Saturday, January 29, 2022

LAT 3:01 (Stella) 


Newsday 11:58 (pannonica) 


NYT 5:07 (Amy) 


Universal 5:06 (Jim Q) 


USA Today 2:20 (Matthew) 


WSJ untimed (pannonica) 


Andrew Ries & Caitlin Reid’s New York Times crossword—Amy’s recap

NY Times crossword solution, 1 29 22, no. 0129

Quick chat tonight, am super sleepy!


V. smooth overall, I thought.

Three things:

  • 8a. [Greeting that means “presence of breath”], ALOHA. Learned an etymology I hadn’t known. Nice!
  • 1d. [Habitat for the addax antelope, which can go a year without drinking], SAHARA. I went broader, with DESERT, and slowed down my start. Winter is dry, and you’re not an addax. Remember to hydrate!
  • 11d. [Area of recession], HAIRLINE. Great clue!

4.25 stars from me.

Jared Goudsmit’s Universal Crossword, “Universal Freestyle 5″— Jim Q’s write-up

THEME: None!

Universal crossword solution · “Universal Freestyle 5” · Jared Goudsmit · Sat., 01.28.22


  • PENCIL SHARPENER Great clue!) [It goes in circles but gets to the point]
  • MARIE KONDO (despite not being able to spell her name)

Totally forgot it was themeless day (neglected to read the title before delving in). Uncovered OVER AND OUT and SMOKE AND MIRRORS and thought “Okay, so it’s a _____ & _____ theme.” The other thought I had was “Wow! This fill is incredible for a themed puzzle!” Erm…. Literally completed the entire top half of the puzzle before I realized that fill and a grid like this is a pipe dream for most themed puzzles.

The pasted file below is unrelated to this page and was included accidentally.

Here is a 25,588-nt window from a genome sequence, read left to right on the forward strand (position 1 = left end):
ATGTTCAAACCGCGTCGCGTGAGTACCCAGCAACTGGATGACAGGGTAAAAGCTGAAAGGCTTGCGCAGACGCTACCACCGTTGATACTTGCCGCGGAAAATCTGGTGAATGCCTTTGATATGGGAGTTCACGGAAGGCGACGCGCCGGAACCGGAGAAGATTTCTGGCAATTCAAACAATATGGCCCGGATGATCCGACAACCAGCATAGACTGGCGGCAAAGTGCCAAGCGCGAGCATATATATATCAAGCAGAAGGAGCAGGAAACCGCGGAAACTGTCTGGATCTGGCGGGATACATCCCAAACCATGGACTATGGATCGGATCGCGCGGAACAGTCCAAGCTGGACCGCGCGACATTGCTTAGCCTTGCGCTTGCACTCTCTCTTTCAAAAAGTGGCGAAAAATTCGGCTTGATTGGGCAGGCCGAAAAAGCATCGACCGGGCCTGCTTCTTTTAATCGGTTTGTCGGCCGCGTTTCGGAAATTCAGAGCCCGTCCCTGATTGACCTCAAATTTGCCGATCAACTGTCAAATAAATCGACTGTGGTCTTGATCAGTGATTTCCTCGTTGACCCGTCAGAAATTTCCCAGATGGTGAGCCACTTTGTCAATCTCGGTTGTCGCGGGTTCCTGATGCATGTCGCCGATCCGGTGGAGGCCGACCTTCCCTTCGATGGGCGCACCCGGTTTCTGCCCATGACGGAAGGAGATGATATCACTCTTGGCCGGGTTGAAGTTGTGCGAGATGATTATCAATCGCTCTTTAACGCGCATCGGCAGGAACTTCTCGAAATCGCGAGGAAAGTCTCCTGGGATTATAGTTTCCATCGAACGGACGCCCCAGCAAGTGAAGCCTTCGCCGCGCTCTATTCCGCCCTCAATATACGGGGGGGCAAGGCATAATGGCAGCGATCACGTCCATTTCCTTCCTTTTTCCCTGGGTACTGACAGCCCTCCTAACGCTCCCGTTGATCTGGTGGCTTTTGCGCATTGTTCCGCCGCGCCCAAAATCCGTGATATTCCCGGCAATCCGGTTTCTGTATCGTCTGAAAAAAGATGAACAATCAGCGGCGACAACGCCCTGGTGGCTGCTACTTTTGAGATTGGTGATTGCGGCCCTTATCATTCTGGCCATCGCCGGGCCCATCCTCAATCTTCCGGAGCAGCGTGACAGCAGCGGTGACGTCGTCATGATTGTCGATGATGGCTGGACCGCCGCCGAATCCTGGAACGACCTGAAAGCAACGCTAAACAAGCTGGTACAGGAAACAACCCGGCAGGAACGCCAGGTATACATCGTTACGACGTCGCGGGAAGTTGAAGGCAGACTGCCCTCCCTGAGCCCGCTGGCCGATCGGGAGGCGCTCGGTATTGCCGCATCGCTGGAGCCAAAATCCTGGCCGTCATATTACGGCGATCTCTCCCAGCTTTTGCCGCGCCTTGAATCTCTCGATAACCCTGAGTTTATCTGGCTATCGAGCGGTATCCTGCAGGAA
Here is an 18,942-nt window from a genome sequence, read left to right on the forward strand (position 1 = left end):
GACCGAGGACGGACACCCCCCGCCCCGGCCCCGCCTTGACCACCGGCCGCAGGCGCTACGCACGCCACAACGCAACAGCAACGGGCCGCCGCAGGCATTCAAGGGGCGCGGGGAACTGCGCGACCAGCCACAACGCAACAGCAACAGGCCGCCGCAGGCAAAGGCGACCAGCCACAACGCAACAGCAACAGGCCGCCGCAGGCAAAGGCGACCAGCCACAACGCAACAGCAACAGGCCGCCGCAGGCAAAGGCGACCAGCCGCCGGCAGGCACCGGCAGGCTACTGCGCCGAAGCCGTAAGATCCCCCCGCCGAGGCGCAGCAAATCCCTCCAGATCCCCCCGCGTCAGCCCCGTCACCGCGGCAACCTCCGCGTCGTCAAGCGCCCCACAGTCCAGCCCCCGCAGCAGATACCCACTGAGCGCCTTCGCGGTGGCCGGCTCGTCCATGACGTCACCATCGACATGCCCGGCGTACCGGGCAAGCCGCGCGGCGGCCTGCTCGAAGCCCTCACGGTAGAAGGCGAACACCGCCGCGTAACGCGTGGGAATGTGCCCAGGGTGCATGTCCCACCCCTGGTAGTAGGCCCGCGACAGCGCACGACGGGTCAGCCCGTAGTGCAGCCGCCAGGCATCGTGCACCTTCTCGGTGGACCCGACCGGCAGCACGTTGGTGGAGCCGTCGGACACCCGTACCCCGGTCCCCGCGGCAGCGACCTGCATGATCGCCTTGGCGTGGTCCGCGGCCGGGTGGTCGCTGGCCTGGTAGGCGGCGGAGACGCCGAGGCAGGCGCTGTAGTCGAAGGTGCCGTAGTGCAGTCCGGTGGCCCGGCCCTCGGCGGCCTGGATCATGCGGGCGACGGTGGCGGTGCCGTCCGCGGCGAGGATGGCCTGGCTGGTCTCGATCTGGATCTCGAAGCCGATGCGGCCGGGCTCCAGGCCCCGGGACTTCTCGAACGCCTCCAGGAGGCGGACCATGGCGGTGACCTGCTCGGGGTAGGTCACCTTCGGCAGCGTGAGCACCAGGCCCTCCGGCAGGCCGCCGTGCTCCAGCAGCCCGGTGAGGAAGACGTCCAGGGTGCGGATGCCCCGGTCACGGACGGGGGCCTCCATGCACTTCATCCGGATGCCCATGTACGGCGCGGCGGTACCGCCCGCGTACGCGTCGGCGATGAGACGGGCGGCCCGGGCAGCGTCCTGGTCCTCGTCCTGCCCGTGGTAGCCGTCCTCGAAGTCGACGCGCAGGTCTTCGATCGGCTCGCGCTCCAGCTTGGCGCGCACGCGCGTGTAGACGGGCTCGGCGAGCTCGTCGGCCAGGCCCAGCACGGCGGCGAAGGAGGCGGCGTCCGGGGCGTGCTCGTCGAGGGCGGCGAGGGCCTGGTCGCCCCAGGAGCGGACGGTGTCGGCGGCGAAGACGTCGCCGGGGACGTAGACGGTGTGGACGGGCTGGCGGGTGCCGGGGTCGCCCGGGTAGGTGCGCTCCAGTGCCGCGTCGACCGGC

That was my surprise AHA moment of the themeless.

The area I struggled most with was MARIE KONDO (I had MARIA CANDO) and CICADA (I won’t publicly embarrass myself with how I spelled it). KLIMT, or rather the clue for KLIMT [Painter whose name appears backward in “oat milk”] came to my rescue, even if it’s odd that KLIMT is unlikely to have painted any Oat Milk boxes.

Struggled with the (excellent) clue for PLUS [It shares a key with equals]. Had FLAT thinking there was a sharp/FLAT thing. Then I entered CLUB… stay with me… this kinda makes sense. People who are at, say, CLUB Med may be sharing a key (isle) with equals (peers). Right? That works! The actual answer, PLUS, is very clever. Loved all of that, including my mistakes.

Great songs are BOPS?! I had TOPS. Never heard of BOPS in music outside a style of jazz, which is unlikely to be pluralized.